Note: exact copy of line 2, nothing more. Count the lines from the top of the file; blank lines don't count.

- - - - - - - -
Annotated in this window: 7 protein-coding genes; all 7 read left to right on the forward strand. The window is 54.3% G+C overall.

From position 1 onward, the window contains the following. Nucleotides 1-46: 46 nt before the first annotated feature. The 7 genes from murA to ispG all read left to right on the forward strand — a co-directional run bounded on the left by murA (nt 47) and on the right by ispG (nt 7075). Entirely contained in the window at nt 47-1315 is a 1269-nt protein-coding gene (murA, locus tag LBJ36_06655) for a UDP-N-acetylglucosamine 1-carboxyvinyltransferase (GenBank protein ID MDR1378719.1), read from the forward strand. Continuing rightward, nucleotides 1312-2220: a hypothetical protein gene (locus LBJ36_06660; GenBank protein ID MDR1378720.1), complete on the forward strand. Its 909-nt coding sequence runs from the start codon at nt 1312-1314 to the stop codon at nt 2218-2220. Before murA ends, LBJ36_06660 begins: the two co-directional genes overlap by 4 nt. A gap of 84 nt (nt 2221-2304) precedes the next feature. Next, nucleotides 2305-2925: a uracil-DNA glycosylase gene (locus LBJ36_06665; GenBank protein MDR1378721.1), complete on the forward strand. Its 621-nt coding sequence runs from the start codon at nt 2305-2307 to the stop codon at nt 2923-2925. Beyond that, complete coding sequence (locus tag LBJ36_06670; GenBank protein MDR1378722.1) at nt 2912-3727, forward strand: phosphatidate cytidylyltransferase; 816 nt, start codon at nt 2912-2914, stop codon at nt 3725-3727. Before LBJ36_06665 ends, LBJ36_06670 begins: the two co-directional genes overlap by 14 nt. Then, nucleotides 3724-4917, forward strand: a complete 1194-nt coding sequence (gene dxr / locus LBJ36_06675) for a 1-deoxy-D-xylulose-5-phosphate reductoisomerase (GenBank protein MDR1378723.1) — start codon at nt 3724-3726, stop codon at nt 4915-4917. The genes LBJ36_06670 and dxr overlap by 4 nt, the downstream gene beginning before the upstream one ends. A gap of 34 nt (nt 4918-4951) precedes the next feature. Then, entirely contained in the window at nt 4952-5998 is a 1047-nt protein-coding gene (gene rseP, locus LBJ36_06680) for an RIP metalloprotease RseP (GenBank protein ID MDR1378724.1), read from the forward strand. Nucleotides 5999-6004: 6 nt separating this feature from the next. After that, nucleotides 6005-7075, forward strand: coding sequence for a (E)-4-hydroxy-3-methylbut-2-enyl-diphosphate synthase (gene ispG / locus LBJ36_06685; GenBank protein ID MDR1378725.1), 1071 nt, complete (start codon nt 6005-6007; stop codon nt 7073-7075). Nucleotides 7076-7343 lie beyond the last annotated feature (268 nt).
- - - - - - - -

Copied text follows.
From position 1 onward, the window contains the following. Nucleotides 1-46: 46 nt before the first annotated feature. The 7 genes from murA to ispG all read left to right on the forward strand — a co-directional run bounded on the left by murA (nt 47) and on the right by ispG (nt 7075). Entirely contained in the window at nt 47-1315 is a 1269-nt protein-coding gene (murA, locus tag LBJ36_06655) for a UDP-N-acetylglucosamine 1-carboxyvinyltransferase (GenBank protein ID MDR1378719.1), read from the forward strand. Continuing rightward, nucleotides 1312-2220: a hypothetical protein gene (locus LBJ36_06660; GenBank protein ID MDR1378720.1), complete on the forward strand. Its 909-nt coding sequence runs from the start codon at nt 1312-1314 to the stop codon at nt 2218-2220. Before murA ends, LBJ36_06660 begins: the two co-directional genes overlap by 4 nt. A gap of 84 nt (nt 2221-2304) precedes the next feature. Next, nucleotides 2305-2925: a uracil-DNA glycosylase gene (locus LBJ36_06665; GenBank protein MDR1378721.1), complete on the forward strand. Its 621-nt coding sequence runs from the start codon at nt 2305-2307 to the stop codon at nt 2923-2925. Beyond that, complete coding sequence (locus tag LBJ36_06670; GenBank protein MDR1378722.1) at nt 2912-3727, forward strand: phosphatidate cytidylyltransferase; 816 nt, start codon at nt 2912-2914, stop codon at nt 3725-3727. Before LBJ36_06665 ends, LBJ36_06670 begins: the two co-directional genes overlap by 14 nt. Then, nucleotides 3724-4917, forward strand: a complete 1194-nt coding sequence (gene dxr / locus LBJ36_06675) for a 1-deoxy-D-xylulose-5-phosphate reductoisomerase (GenBank protein MDR1378723.1) — start codon at nt 3724-3726, stop codon at nt 4915-4917. The genes LBJ36_06670 and dxr overlap by 4 nt, the downstream gene beginning before the upstream one ends. A gap of 34 nt (nt 4918-4951) precedes the next feature. Then, entirely contained in the window at nt 4952-5998 is a 1047-nt protein-coding gene (gene rseP, locus LBJ36_06680) for an RIP metalloprotease RseP (GenBank protein ID MDR1378724.1), read from the forward strand. Nucleotides 5999-6004: 6 nt separating this feature from the next. After that, nucleotides 6005-7075, forward strand: coding sequence for a (E)-4-hydroxy-3-methylbut-2-enyl-diphosphate synthase (gene ispG / locus LBJ36_06685; GenBank protein ID MDR1378725.1), 1071 nt, complete (start codon nt 6005-6007; stop codon nt 7073-7075). Nucleotides 7076-7343 lie beyond the last annotated feature (268 nt).